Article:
Table of Contents
2.0 International perspective.
3.0 China and Sweden cultural issues.
4.0 Intuitional and cultural context
Recruitment and selection.
Learning and Development
Performance and rewards.
Human Resource Management is a significant issue for gaining organisational goals, most importantly for the businesses that are operating in the global market. Thus, it is essential for organisations to integrate the human resource management strategies within the business operation effectively to ensure better performance and productivity of people. This report focuses on several issues related to internal and comparative human resource management focusing on the case study of IKEA, which is a leading furniture company operating in the global market. In the first section, the international perspective of HRM is outlined. Then, the cultural issues between China and Sweden are discussed. Next, the institutional and cultural context of human resource management is evaluated. Then, several issues including recruitment and selection, learning and development, diversity, performance and rewards are discussed. Finally, this report provides a recommendation for IKEA on how it can improve its HRM in the global market and provides an action plan to implement the recommendation provided.
2.0 International perspective
According to Torrington et al. (2013), international HRM focuses on taxation, host government relations, administrative services, language translation services, orientation and relocation, which are not essential in the domestic HRM. Most importantly, the taxation system differs from country to country (Britton and Gold, 2012). For example, the taxation system in the UK is quite different from developing country like Bangladesh. Gunnigle and Morley (2016) said international HRM focuses on visa and immigration issues, host-government relation, and public benefits that are less required in the domestic HRM. Weightman (2011) said the internal HRM needs to focus on the broader perspective of cultural diversity than the domestic HRM. Britton and Gold (2016) claim that international HRM should give more concentration on employee personal lifestyles and bigger compensation schemes such as housing and benefits, health and safety issues, transformation and communication, recreational programmes, children education and child benefits, spouse employment, health insurance, etc.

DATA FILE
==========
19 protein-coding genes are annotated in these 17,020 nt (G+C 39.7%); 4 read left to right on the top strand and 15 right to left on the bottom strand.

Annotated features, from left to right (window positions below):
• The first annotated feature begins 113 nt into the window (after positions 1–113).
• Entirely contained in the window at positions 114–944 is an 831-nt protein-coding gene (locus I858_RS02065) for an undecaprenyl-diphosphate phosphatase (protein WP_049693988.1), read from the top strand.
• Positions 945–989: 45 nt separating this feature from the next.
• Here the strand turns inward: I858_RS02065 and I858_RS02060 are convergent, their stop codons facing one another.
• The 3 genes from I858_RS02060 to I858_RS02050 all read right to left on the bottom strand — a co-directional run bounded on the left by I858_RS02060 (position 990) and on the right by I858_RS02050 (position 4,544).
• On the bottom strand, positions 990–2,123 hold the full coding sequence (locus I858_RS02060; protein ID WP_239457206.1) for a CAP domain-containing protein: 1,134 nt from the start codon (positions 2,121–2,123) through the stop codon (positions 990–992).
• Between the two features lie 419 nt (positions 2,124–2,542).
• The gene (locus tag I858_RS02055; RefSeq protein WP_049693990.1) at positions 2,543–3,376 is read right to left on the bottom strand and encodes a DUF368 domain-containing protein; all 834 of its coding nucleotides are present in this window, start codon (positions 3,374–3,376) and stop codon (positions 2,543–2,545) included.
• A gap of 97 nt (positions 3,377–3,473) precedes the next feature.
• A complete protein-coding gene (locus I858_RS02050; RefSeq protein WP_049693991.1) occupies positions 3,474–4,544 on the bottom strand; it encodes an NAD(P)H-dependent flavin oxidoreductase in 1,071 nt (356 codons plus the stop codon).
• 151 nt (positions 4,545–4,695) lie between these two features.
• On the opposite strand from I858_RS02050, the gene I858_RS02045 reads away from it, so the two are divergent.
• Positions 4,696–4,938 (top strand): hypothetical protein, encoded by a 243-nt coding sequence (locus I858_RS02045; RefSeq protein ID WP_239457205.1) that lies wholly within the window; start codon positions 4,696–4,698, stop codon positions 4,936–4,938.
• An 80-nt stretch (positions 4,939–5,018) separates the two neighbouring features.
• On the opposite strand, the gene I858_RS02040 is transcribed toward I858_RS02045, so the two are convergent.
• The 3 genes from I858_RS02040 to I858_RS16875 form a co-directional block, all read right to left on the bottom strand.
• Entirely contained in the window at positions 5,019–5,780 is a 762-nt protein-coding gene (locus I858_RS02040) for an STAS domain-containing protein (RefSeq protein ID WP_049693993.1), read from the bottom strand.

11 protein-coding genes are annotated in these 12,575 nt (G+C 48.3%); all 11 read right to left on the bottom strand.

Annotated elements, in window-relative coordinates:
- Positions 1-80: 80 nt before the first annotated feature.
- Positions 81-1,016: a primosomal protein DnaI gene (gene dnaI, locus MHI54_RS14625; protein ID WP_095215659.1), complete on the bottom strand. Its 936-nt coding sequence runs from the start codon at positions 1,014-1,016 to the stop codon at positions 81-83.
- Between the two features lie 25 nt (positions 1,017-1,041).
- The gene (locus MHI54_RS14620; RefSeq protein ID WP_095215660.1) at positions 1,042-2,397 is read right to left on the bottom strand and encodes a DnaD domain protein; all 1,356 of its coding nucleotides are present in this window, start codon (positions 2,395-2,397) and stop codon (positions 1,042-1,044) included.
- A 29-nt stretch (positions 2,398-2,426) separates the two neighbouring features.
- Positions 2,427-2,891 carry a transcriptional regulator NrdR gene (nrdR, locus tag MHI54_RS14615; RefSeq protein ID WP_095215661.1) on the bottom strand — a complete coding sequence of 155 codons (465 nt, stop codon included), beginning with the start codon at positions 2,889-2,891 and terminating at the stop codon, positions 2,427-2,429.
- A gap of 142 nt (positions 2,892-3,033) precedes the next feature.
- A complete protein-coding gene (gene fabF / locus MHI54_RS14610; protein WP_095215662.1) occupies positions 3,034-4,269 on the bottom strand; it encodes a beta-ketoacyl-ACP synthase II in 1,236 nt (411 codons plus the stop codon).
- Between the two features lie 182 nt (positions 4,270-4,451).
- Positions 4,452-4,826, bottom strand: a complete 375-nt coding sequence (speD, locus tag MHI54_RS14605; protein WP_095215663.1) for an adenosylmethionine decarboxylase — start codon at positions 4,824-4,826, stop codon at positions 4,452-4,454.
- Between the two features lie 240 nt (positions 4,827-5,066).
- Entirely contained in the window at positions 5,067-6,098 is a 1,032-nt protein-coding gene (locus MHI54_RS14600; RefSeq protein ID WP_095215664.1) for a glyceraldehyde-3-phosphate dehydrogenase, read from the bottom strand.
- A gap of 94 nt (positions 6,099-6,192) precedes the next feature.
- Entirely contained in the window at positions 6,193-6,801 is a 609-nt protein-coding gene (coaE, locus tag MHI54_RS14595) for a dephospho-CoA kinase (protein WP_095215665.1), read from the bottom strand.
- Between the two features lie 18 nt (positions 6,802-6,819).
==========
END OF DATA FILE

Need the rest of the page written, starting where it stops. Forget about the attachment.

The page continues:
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Thomson (2012) said international HRM faces more complexity from its employees than the staffs worked in domestic organizations. In addition, the global HRM faces more political, cultural, legal and ethical, racial and economic challenges than the domestic HRM. Mullins and Laurie (2014) argued that international HRM includes three-time more direct costs in travelling, salaries and wages, training and relocations in compare to domestic HRM. In addition, the indirect costs related to reputation damages and loss of market are also higher in internal HRM than in domestic HRM. International HRM also faces a more dynamic business environment, unstable political situations, international terrorism than domestic HRM. Britton and Gold (2013) said international HRM is more affected by external forces like political instability than domestic HRM. Dowling et al. (2014) claim labour cost is higher in international HRM than domestic HRM. For example, in developing countries like China, India is less than developed countries like the US and UK. Dowling et al. (2014) also defined five variables that differ international HRM from domestic HRM, which are shown in the diagram below:
Diagram: Five variables that differ international HRM from domestic HRM Source: Dowling (2014)
According to the above model, five keys factors differ the international HRM from the domestic HRM. These factors are different cultural environment, industry types, the reliance of multinational corporation in the domestic market, attitudes of senior management, and complexity in the global market (Dowling, 2014).
In the case of the global market, human resource activities differ from domestic markets materially. The key reason is the domestic HRM faces employees come from a single nation, whereas the global HRM deals with staffs come from diverse culturally and educationally background (Boxall, et al., 2015). In addition, the activities of human resource management in the domestic and international market vary from country to country based on business culture and structure, HR roles and competencies. The administrative activities of human resource management vary from the international market to the domestic market…………….